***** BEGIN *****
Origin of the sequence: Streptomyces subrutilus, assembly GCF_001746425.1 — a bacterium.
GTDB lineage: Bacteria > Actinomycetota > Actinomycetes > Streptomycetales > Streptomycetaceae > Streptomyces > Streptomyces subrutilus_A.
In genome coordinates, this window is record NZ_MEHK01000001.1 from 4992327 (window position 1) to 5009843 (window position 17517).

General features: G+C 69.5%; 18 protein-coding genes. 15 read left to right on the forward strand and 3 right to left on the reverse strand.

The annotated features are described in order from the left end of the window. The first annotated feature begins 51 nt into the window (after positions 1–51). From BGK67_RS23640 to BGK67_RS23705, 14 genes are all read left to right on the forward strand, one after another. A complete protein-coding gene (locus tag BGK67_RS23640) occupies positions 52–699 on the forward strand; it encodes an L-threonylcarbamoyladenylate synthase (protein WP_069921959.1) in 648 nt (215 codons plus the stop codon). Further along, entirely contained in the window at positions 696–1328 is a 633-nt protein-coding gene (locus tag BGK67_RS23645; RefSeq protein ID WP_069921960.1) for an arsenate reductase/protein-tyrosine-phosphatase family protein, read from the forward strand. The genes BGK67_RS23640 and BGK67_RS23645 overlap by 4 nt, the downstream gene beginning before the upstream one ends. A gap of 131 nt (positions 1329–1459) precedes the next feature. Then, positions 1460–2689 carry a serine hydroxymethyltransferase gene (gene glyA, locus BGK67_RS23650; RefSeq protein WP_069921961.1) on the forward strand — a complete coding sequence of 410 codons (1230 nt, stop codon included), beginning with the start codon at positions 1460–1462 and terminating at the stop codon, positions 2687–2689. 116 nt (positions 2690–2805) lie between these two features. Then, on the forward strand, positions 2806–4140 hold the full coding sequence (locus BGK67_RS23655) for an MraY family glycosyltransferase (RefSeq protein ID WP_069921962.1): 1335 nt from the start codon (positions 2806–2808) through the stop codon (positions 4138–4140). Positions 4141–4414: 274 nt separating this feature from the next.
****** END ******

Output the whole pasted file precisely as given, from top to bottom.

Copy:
Origin of the sequence: Streptomyces subrutilus, assembly GCF_001746425.1 — a bacterium.
GTDB lineage: Bacteria > Actinomycetota > Actinomycetes > Streptomycetales > Streptomycetaceae > Streptomyces > Streptomyces subrutilus_A.
In genome coordinates, this window is record NZ_MEHK01000001.1 from 4992327 (window position 1) to 5009843 (window position 17517).

General features: G+C 69.5%; 18 protein-coding genes. 15 read left to right on the forward strand and 3 right to left on the reverse strand.

The annotated features are described in order from the left end of the window. The first annotated feature begins 51 nt into the window (after positions 1–51). From BGK67_RS23640 to BGK67_RS23705, 14 genes are all read left to right on the forward strand, one after another. A complete protein-coding gene (locus tag BGK67_RS23640) occupies positions 52–699 on the forward strand; it encodes an L-threonylcarbamoyladenylate synthase (protein WP_069921959.1) in 648 nt (215 codons plus the stop codon). Further along, entirely contained in the window at positions 696–1328 is a 633-nt protein-coding gene (locus tag BGK67_RS23645; RefSeq protein ID WP_069921960.1) for an arsenate reductase/protein-tyrosine-phosphatase family protein, read from the forward strand. The genes BGK67_RS23640 and BGK67_RS23645 overlap by 4 nt, the downstream gene beginning before the upstream one ends. A gap of 131 nt (positions 1329–1459) precedes the next feature. Then, positions 1460–2689 carry a serine hydroxymethyltransferase gene (gene glyA, locus BGK67_RS23650; RefSeq protein WP_069921961.1) on the forward strand — a complete coding sequence of 410 codons (1230 nt, stop codon included), beginning with the start codon at positions 1460–1462 and terminating at the stop codon, positions 2687–2689. 116 nt (positions 2690–2805) lie between these two features. Then, on the forward strand, positions 2806–4140 hold the full coding sequence (locus BGK67_RS23655) for an MraY family glycosyltransferase (RefSeq protein ID WP_069921962.1): 1335 nt from the start codon (positions 2806–2808) through the stop codon (positions 4138–4140). Positions 4141–4414: 274 nt separating this feature from the next.